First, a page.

And how is the layman to judge? This is with reguards to several debates I’ve seen in GD from time to time, many of them revolving around Global Warming/ anthropogenic warming or Evolution, but not exclusive to it.
Basically my question is, what exactly does it mean if there is a general consensus in the ‘scientific community’ about a specific issue? Many times people (mostly NOT scientists) use this as a club to signify that anyone disagreeing with the vast scientific community is an idiot…or deluded. Yet theories DO change…and sometimes radically. Thats the beauty of science…its constantly refining and challenging itself, coming up with new and better (or worse in some cases) theories that are then challenged.
What sparked this question was a show on the Science Channel a few nights ago talking about parallel universes and String Theory vs Super Gravity. It seems that in the 80’s and 90’s String Theory became THE widely accepted theory in the physics community, supplanting both earlier theories AND contending theories (like Super Gravity). I don’t pretend to have but a tenuous grasp of EITHER theory, but what struck me was some comments by one of the few scientists (who’s name unfortunately escapes me atm) who stuck to Super Gravity who was relating stories of how he was unable to attract either funding or graduate students to his cause, the antipathy and even hostility he received from ‘the scientific community’, etc. Because the Super Gravity theory wasn’t widely accepted it languished, with few proponents and a lack of funding…while String Theory, being widely accepted got all the funding (and publicity) it needed.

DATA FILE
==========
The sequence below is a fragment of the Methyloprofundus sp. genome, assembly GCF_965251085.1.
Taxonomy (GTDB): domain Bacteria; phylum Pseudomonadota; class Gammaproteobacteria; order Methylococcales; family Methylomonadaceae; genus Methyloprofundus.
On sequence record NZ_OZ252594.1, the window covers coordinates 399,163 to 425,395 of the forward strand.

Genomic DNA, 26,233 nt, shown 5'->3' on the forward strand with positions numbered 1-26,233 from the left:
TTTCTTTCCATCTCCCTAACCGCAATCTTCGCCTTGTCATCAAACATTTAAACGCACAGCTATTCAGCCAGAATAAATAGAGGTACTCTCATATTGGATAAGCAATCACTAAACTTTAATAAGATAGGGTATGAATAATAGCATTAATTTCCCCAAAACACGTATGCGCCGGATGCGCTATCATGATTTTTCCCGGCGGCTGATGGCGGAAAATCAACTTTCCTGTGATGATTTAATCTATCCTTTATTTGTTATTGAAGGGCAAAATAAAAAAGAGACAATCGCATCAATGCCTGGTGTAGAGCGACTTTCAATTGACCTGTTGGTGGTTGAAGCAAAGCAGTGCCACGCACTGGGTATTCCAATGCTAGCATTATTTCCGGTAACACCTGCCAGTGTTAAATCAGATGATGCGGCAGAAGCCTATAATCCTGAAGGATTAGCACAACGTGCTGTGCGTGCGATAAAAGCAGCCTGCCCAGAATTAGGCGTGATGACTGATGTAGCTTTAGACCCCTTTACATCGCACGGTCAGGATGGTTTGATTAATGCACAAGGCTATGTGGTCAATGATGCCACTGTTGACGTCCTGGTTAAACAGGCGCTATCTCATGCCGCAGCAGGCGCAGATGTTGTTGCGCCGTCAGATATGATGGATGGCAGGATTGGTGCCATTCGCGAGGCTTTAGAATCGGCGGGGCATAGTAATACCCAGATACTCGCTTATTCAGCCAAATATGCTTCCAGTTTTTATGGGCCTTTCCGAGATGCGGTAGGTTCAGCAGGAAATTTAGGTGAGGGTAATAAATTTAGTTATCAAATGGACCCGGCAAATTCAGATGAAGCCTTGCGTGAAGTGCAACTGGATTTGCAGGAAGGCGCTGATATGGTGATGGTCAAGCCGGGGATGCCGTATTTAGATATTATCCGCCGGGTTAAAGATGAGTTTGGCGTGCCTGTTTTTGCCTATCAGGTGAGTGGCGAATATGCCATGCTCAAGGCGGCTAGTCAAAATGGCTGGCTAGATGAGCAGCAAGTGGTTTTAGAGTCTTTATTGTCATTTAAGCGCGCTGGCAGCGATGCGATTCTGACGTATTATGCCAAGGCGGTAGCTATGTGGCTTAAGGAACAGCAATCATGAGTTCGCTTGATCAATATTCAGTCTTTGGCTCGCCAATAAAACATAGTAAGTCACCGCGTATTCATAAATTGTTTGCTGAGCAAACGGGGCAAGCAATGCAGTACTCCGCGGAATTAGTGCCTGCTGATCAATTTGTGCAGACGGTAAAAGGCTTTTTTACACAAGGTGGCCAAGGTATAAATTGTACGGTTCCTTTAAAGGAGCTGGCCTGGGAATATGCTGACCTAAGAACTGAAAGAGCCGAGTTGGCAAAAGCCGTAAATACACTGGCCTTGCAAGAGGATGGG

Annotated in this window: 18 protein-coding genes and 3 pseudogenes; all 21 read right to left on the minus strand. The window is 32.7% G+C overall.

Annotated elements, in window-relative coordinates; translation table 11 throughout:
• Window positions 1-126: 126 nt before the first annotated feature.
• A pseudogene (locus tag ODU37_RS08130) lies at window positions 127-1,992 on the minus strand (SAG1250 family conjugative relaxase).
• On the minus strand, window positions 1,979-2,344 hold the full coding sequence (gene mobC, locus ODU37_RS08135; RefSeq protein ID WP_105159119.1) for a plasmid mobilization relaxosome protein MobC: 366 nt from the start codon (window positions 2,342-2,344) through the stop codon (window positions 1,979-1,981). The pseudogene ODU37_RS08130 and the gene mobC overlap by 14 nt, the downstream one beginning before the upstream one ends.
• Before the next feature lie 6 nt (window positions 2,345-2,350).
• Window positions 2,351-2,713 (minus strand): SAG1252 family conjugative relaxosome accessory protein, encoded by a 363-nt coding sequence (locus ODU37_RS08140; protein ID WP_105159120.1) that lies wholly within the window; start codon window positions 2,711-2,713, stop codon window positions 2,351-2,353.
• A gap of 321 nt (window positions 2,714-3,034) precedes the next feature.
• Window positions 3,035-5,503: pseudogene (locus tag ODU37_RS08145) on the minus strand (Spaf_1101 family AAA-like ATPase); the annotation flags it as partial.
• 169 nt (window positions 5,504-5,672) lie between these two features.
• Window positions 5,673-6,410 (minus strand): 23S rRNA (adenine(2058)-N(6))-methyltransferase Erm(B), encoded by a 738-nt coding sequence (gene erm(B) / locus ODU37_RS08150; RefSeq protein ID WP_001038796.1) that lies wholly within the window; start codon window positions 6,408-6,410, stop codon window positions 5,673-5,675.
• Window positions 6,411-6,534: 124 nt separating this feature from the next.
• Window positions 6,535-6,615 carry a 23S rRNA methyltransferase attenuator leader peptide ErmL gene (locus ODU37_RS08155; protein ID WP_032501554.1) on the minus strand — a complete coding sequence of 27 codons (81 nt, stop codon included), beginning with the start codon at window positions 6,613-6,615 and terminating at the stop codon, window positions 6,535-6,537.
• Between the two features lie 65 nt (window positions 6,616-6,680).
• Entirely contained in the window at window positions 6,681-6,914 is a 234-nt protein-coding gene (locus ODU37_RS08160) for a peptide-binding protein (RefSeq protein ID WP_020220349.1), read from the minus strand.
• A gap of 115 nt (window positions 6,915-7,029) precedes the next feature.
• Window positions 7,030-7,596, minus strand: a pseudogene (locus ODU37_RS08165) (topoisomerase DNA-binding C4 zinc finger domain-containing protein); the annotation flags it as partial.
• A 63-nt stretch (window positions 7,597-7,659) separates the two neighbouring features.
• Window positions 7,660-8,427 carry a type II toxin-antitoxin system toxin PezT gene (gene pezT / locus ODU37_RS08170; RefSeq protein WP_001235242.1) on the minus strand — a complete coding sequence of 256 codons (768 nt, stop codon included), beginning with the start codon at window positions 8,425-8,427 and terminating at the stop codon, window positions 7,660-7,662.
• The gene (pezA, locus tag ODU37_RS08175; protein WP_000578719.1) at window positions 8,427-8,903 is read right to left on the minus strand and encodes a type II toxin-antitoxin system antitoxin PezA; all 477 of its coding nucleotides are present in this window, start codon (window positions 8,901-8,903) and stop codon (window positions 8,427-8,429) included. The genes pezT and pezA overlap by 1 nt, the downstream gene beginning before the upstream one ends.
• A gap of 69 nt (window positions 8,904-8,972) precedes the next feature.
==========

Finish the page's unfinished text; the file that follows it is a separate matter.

And if I understand correctly (a dubious proposition I admit), it was all over (to me) a very minor difference…namely (according to the show) String Theory supposed there were 10 dimensions while Super Gravity supposed/proposed 11. I’m sure there were others, but this seemed to be the key difference (gods know why).
As it turned out, after over a decade of sitting in the backwater, Super Gravity turns out to have been right (I suppose…at least the 11 dimension thing seems to have turned out to be key after all), and has been incorporated into M-Theory (again, all this according to the show).
How are laymen, not versed in all the in’s and out’s of the more esoteric and convoluted theories to judge? After all, it seems the pet theory, the one widely accepted, will get large amounts of funding, and all the personnel requirements it needs…while other theories, perhaps not as widely accepted, won’t. This may be a good thing or a bad thing…but how is one to judge if one isn’t directly and intimately involved?
Should we simply await developments or should we blindly trust the judgement of the scientists involved? How much of a club is it when a layman uses scientific consensus about a theory as a silver bullet to beat down disagreements in a debate?